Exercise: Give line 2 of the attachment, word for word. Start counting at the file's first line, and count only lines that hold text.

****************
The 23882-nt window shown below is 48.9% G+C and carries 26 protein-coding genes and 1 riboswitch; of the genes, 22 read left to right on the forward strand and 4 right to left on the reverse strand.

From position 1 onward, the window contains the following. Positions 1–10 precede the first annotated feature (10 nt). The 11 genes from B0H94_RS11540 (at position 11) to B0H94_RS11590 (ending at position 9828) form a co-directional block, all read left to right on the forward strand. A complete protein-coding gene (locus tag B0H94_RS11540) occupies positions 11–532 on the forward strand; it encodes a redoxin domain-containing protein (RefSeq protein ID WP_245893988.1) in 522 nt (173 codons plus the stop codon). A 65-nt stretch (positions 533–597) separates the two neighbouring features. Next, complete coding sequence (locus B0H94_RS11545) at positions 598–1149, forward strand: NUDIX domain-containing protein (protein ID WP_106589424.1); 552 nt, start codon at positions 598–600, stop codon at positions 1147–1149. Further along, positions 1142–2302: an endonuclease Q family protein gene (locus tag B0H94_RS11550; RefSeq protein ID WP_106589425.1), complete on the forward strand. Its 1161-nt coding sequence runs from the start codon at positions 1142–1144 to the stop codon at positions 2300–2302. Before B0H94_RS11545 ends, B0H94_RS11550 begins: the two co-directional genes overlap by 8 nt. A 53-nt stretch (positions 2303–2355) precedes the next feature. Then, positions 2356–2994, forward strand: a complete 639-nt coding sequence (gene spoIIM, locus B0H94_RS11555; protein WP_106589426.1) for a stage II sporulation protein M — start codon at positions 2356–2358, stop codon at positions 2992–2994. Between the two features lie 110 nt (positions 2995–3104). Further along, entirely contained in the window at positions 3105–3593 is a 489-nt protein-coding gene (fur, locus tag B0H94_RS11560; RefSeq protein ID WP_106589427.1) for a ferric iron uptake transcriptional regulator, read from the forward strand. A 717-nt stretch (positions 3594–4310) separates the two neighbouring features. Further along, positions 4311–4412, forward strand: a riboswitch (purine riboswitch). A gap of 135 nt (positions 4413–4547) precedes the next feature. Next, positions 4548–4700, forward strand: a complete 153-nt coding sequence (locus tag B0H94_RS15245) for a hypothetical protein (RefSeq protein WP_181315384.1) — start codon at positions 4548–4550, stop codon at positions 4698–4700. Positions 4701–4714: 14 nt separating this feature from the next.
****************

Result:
From position 1 onward, the window contains the following. Positions 1–10 precede the first annotated feature (10 nt). The 11 genes from B0H94_RS11540 (at position 11) to B0H94_RS11590 (ending at position 9828) form a co-directional block, all read left to right on the forward strand. A complete protein-coding gene (locus tag B0H94_RS11540) occupies positions 11–532 on the forward strand; it encodes a redoxin domain-containing protein (RefSeq protein ID WP_245893988.1) in 522 nt (173 codons plus the stop codon). A 65-nt stretch (positions 533–597) separates the two neighbouring features. Next, complete coding sequence (locus B0H94_RS11545) at positions 598–1149, forward strand: NUDIX domain-containing protein (protein ID WP_106589424.1); 552 nt, start codon at positions 598–600, stop codon at positions 1147–1149. Further along, positions 1142–2302: an endonuclease Q family protein gene (locus tag B0H94_RS11550; RefSeq protein ID WP_106589425.1), complete on the forward strand. Its 1161-nt coding sequence runs from the start codon at positions 1142–1144 to the stop codon at positions 2300–2302. Before B0H94_RS11545 ends, B0H94_RS11550 begins: the two co-directional genes overlap by 8 nt. A 53-nt stretch (positions 2303–2355) precedes the next feature. Then, positions 2356–2994, forward strand: a complete 639-nt coding sequence (gene spoIIM, locus B0H94_RS11555; protein WP_106589426.1) for a stage II sporulation protein M — start codon at positions 2356–2358, stop codon at positions 2992–2994. Between the two features lie 110 nt (positions 2995–3104). Further along, entirely contained in the window at positions 3105–3593 is a 489-nt protein-coding gene (fur, locus tag B0H94_RS11560; RefSeq protein ID WP_106589427.1) for a ferric iron uptake transcriptional regulator, read from the forward strand. A 717-nt stretch (positions 3594–4310) separates the two neighbouring features. Further along, positions 4311–4412, forward strand: a riboswitch (purine riboswitch). A gap of 135 nt (positions 4413–4547) precedes the next feature. Next, positions 4548–4700, forward strand: a complete 153-nt coding sequence (locus tag B0H94_RS15245) for a hypothetical protein (RefSeq protein WP_181315384.1) — start codon at positions 4548–4550, stop codon at positions 4698–4700. Positions 4701–4714: 14 nt separating this feature from the next.